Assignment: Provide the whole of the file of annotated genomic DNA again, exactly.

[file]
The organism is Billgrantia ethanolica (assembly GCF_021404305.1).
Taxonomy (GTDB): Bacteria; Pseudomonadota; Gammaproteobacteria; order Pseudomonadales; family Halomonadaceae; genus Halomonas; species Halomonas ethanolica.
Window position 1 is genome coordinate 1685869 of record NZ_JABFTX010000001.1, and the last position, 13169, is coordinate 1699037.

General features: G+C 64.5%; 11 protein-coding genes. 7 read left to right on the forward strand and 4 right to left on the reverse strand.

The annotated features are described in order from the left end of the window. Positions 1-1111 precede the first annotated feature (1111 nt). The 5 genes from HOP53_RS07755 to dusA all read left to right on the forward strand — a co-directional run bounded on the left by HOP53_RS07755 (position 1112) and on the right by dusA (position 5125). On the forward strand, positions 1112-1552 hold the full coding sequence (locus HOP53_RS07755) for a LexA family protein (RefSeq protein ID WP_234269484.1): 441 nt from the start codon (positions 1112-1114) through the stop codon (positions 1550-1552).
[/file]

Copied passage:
The organism is Billgrantia ethanolica (assembly GCF_021404305.1).
Taxonomy (GTDB): Bacteria; Pseudomonadota; Gammaproteobacteria; order Pseudomonadales; family Halomonadaceae; genus Halomonas; species Halomonas ethanolica.
Window position 1 is genome coordinate 1685869 of record NZ_JABFTX010000001.1, and the last position, 13169, is coordinate 1699037.

General features: G+C 64.5%; 11 protein-coding genes. 7 read left to right on the forward strand and 4 right to left on the reverse strand.

The annotated features are described in order from the left end of the window. Positions 1-1111 precede the first annotated feature (1111 nt). The 5 genes from HOP53_RS07755 to dusA all read left to right on the forward strand — a co-directional run bounded on the left by HOP53_RS07755 (position 1112) and on the right by dusA (position 5125). On the forward strand, positions 1112-1552 hold the full coding sequence (locus HOP53_RS07755) for a LexA family protein (RefSeq protein ID WP_234269484.1): 441 nt from the start codon (positions 1112-1114) through the stop codon (positions 1550-1552).